The Defence Department has,
however, provided some information on the level of activity concerned,
indicating that assistance to the establishment and management of the asylum
seeker processing facilities focussed primarily on the provision of ADF
air-lift support, specifically C-130 aircraft.
For the period from August to
December 2001, Defence flew 1,065 hours in direct support of DIMIA under
Operation Gaberdine, including a
period in August 2001 when up to eight C-130 aircraft were employed on
Operation Gaberdine missions.
Defence also chartered civilian transport aircraft to support ADF involvement,
and provided advice and planning support to DIMIA and the IOM in the sourcing and chartering of commercial
In regard to Nauru, Defence
personnel were involved in developing recommendations on the contents of the
First Administrative Arrangement, in discussions concerning security
arrangements with the AFP and Nauru Police, and in the inspection of potential
Three Defence personnel went to
Nauru on 12 September to render safe, or dispose of, old and unstable ordinance
and weapons, partly in response to a heightened concern on the part of Nauruan
police that ‘the risk of civil unrest may increase as a result of the arrival
of the people on board HMAS Manoora’. Some of the costs associated with
their deployment were borne by the Defence Cooperation Program.
The ADF provided substantial engineering
and air transport assistance in the construction of the first site on Nauru.
The ADF element involved in the construction of the processing centre comprised
a team of up to 81 personnel, including an army engineering element, RAAF
personnel and construction equipment. The ADF presence on the island lasted for
a period of more than two weeks, with some equipment remaining on loan to the
IOM until December 2001.
Defence also provided limited
support to the establishment of the processing centre in PNG, largely in the
form of liaison and coordination duties. Defence was involved in discussions
concerning the suitability of the site, and later provided engineering
assistance and security advice concerning the centre to the PNG Defence Force
under the Defence Cooperation Program.
A liaison officer was
maintained on Manus Island until February 2002, and ADF personnel provided
ground services support to ADF aircraft landing in PNG on Operation Gaberdine
tasks. Defence provided air transport on behalf of the IOM contractor, Eurest,
transporting equipment from Port Moresby and Lae to Manus Island.
The ADF has also transported
asylum seekers to the offshore processing centres including, for example, the
protracted involvement of the HMAS Manoora
in the transportation and disembarkation of asylum seekers from the MV Tampa and the Aceng. These transportation costs have not been able to be
DIMIA have estimated that the
average cost for reception, processing and detention of an unauthorised arrival
in Australia is about $29,000, noting that such average figures can be
misleading given the large variability in the caseload.
Based on that average figure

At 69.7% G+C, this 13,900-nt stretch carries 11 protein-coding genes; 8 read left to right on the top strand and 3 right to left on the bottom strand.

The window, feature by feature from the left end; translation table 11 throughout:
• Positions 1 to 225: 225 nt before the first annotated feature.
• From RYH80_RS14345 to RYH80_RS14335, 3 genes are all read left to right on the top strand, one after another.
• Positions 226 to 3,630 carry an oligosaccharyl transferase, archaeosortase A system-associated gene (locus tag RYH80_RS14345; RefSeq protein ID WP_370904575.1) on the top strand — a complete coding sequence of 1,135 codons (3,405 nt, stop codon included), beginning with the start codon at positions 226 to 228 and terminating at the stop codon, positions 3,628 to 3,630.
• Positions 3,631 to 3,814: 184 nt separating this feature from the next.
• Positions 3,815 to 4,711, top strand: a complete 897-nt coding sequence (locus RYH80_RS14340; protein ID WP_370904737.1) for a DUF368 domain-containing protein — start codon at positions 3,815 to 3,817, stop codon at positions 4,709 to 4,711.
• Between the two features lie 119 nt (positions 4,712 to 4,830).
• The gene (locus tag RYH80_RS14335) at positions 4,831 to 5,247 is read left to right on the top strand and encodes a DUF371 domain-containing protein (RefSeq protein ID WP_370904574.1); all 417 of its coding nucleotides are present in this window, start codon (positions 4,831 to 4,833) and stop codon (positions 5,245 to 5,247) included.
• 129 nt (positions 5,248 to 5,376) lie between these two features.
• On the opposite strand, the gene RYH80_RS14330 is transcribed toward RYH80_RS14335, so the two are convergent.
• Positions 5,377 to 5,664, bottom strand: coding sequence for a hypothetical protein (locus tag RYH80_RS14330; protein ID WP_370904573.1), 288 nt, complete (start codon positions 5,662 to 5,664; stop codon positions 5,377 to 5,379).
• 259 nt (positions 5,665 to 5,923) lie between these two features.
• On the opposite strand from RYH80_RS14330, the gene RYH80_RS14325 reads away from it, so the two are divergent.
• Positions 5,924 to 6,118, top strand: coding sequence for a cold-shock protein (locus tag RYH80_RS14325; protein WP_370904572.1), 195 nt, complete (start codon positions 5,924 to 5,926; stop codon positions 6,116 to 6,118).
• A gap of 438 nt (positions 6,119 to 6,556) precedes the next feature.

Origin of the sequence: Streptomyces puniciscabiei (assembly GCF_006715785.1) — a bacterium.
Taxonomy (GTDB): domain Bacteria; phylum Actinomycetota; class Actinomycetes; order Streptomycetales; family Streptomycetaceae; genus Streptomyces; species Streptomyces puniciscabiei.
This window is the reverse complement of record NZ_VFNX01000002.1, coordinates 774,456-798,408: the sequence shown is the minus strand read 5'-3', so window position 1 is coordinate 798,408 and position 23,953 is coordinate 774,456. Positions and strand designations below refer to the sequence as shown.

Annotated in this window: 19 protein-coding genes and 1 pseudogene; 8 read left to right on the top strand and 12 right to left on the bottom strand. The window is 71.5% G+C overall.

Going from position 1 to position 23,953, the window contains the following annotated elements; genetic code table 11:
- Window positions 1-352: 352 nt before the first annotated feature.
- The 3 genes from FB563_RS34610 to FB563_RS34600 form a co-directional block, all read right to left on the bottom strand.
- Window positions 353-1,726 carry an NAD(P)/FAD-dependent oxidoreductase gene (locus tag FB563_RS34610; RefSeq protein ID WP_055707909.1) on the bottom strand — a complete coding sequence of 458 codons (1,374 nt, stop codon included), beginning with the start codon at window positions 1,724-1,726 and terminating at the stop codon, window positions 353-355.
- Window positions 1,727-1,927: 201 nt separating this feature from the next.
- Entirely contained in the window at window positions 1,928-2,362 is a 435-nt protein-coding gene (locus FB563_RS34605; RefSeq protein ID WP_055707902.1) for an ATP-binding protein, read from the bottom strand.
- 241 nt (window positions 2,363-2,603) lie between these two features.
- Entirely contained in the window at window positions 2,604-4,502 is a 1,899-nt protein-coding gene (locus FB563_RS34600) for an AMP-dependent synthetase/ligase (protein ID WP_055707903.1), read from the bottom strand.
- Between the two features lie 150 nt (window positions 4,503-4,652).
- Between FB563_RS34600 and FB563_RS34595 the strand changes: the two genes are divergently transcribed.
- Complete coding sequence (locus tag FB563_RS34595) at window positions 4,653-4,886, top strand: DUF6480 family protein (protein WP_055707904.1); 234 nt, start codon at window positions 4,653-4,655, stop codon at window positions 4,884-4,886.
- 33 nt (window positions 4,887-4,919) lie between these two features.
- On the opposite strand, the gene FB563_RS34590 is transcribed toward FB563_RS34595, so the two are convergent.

the cost for processing onshore the 1,515 people who were at one time
accommodated on Nauru or Manus would have been around $44 million. This figure
is simplistic in that it does not consider the cost of any expanded capacity
which would have been required if those arrivals had needed to be processed
on-shore, nor the financial benefits of the deterrent function of offshore
Nevertheless, it is apparent
that the cost of the Pacific Solution processing arrangements on Nauru and
Manus to date, including additional aid funding, have been significantly more
expensive than onshore processing of the same number of people. This is true
even without a full accounting of the cost of the supporting services provided
by the Defence Force.
The DIMIA budget for the
operational costs of offshore processing in 2002-2003, including the Australian
external territories of Christmas and Cocos Islands as well as Nauru and Manus,
is based on 4,500 asylum seekers per annum being accommodated through the
If the 4,500 figure is accepted
as reasonable, the budgeted per person cost for offshore processing in
2002-2003 is roughly comparable to onshore processing, when projected onshore
savings are included. However that assessment does not include the considerable
capital cost of the new Christmas Island facility, or, once again, Defence
The new Christmas Island
permanent Immigration Reception and Processing Centre will have a capacity of
1,200 and is scheduled for completion in January 2003. There is also some minor capacity
on Cocos Island. Being able to process 4,500 people a year offshore, as
indicated in the budget papers, is an objective apparently dependent on both
Papua New Guinea agreeing to renew its MOU when it terminates in October 2002,
and Nauru remaining satisfied to continue its cooperation, which can be
terminated by either party at any time.
Even if both MOUs continue at
the current level, in light of the processing and resettlement times achieved
for the first group of just over 1,500 people accommodated at Nauru and Manus,